ran a full-scale anti-cannabis smear campaign between 1916 and 1937, but even newspapers like the New York Times frequently reported rape and car accidents related to marijuana during this period.

Except for these horror reports, which Anslinger cited as arguments in response to critical questions, the anti-cannabis policy could not be justified. Years later, the facts of the reports from this "blood file" Anslinger, which he left with the Cleveland library together with all his documents, were scientifically evaluated, and none the reports were believed to be genuine [9].

In addition to the medical profession, there were other voices against the law, for example from the direction of the hemp fiber, lubricating oil, hemp seed and dye industries, in whose eyes it made no sense to proceed against the processing and production of this plant with such a rigid tax. But they had no chance against the vehemence with which the FBNDD pushed the law through and the fact that cannabis had already experienced international ostracism. Apart from that, there wasn't any scientific at that time
Confirmed knowledge about the consequences of cannabis use that could have justified the marijuana tax. Several studies of this time such as the report of the "Indian Hemp Drugs Commission" (India Hemp Drugs Commisiion Report / 1893/94) or the study of the "Siler Commission" could not find any harm in smoking cannabis [10] and even the deputy head the American health authority Walter Treadway described marijuana as "habit-forming just like sugar and coffee" before the cannabis investigation committee of the League of Nations in 1937 [11].

Anslinger and the consequences of his politics

Certainly it is wrong to hold a single person responsible for the prohibition of cannabis, because this kind of politics reflects in a way the spirit of that time. However, the "marijuana tax act" and the corresponding "public relations" of the
FBNDD, for which Harry Anslinger campaigned like no other with full passion, far-reaching consequences. Anslinger stayed at the head of the FBNDD for almost 30 years and, with his dubious cannabis policy, established a drug bureaucracy that was about to end after the end of alcohol prohibition in 1933. Since he could not put his "dubious" arguments against cannabis forever,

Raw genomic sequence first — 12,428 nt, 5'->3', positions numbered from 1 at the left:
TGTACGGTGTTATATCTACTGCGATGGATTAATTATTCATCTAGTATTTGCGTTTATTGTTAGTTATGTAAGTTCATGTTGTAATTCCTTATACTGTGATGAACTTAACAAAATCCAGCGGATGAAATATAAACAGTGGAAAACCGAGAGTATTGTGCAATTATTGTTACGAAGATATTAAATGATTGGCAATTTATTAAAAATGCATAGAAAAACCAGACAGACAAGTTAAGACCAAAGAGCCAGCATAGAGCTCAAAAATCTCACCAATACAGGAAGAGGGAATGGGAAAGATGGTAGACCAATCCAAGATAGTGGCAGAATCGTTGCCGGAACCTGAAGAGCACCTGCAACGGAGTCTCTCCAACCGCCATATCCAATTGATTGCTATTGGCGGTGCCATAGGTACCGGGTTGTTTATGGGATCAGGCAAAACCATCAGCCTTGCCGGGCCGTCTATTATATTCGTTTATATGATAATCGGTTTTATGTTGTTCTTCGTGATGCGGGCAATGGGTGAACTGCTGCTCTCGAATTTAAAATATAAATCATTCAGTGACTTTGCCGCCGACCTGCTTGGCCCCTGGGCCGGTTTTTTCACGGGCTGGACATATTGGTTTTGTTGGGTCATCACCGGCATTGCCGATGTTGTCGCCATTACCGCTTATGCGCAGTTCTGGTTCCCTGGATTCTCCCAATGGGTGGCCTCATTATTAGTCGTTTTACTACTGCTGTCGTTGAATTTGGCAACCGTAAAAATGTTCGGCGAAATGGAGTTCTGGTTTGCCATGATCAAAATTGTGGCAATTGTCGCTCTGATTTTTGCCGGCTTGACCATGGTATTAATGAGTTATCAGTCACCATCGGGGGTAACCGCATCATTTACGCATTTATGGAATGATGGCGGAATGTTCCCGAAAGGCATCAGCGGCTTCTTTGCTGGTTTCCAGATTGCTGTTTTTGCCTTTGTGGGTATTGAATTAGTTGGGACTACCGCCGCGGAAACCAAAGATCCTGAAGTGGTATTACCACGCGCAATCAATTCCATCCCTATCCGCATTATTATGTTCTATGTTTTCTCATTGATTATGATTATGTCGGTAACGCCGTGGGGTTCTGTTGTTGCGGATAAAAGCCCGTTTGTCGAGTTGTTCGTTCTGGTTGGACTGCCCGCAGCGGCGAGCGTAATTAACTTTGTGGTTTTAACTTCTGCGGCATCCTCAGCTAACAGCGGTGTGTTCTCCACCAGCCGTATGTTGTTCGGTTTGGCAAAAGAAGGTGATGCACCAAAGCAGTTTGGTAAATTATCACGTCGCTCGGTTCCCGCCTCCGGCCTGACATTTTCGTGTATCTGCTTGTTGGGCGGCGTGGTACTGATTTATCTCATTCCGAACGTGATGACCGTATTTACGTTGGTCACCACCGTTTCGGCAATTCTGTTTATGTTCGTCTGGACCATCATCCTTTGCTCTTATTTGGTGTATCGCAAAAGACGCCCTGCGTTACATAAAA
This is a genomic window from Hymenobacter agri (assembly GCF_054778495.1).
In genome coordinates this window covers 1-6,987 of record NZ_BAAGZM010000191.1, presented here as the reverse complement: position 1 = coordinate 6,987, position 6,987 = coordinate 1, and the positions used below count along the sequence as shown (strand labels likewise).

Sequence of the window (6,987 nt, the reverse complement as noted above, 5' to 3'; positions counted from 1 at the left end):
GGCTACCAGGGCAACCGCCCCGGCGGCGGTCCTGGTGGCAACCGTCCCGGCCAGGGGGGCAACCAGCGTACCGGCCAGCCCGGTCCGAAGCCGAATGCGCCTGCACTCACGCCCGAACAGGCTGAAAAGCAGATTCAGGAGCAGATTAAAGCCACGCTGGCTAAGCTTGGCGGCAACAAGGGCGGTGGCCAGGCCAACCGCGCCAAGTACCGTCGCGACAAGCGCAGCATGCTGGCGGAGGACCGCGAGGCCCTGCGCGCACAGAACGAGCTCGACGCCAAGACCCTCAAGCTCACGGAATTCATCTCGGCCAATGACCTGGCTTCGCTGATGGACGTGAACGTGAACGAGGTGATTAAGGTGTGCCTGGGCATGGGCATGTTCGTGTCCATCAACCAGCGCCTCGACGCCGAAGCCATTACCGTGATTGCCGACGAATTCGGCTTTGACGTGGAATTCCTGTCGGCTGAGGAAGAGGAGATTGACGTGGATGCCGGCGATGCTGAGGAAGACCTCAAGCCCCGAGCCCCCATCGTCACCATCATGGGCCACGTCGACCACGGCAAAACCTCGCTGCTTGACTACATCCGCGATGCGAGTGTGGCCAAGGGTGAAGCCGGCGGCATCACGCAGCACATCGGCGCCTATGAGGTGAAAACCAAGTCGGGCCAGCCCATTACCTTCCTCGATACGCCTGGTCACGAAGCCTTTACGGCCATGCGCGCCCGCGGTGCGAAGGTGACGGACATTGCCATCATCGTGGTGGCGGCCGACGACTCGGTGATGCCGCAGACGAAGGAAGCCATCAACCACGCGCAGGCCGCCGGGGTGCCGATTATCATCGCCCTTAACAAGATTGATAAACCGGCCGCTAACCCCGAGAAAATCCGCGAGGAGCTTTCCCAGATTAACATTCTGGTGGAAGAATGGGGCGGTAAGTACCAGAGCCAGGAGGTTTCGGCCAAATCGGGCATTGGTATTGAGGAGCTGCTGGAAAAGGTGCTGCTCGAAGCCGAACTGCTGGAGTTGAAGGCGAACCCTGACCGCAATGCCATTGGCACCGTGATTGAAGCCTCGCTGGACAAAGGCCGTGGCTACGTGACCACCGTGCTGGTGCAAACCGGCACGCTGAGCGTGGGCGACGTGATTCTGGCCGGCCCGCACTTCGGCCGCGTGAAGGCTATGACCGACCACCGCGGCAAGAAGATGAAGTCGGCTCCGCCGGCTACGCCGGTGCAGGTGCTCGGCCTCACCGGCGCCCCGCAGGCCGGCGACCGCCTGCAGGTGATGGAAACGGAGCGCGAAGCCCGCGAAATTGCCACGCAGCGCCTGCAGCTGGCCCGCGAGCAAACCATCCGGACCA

His views went through some obscure twists over the years: while in 1937 he maintained that marijuana was violent, in 1948 he was of the opinion that communists could use marijuana to weaken American morale, since it had almost pacifist effects [12]. In 1951 he justified the "Boggs-act" for uniform punishment throughout America and
further establishment of the cannabis ban with the thesis that cannabis inevitably leads to the consumption of harder drugs. A thesis that is still in many minds today and is repeatedly put forward against cannabis. Anslinger had well-founded fear of contradicting findings, which is why he hindered any research in the cannabis field for years. In New York it was
carried out a six-year study of cannabis consumption in certain parts of the city. Named after Mayor LaGuardia at the time, this study, conducted without Anslinger's approval, disproved Anslinger's claim that marijuana was
make violent. Anslinger then declared that the doctors responsible would end up in prison if they ever again carried out experiments with or research work on marijuana without his personal permission [13].

Despite these contradictions and irrationalities, Congress voted in favor of maintaining the marijuana laws, even if hemp experienced a brief rebirth during World War II due to the scarcity of raw materials. The American Department of Agriculture called on farmers to grow fiber hemp under the motto "Hemp for victory". In these tough times, the "really bad" character of cannabis was benevolently looked over. After the war, however, Anslinger managed to continue and even intensify the fight against cannabis. Ever tougher laws like the "Narcotic control act" were made